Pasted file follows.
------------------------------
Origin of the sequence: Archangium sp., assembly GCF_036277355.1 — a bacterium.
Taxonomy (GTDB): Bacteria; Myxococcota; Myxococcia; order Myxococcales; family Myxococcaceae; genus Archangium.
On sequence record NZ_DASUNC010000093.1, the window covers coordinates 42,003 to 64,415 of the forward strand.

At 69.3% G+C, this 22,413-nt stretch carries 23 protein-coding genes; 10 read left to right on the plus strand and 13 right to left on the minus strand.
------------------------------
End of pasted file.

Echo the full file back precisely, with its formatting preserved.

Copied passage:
Origin of the sequence: Archangium sp., assembly GCF_036277355.1 — a bacterium.
Taxonomy (GTDB): Bacteria; Myxococcota; Myxococcia; order Myxococcales; family Myxococcaceae; genus Archangium.
On sequence record NZ_DASUNC010000093.1, the window covers coordinates 42,003 to 64,415 of the forward strand.

At 69.3% G+C, this 22,413-nt stretch carries 23 protein-coding genes; 10 read left to right on the plus strand and 13 right to left on the minus strand.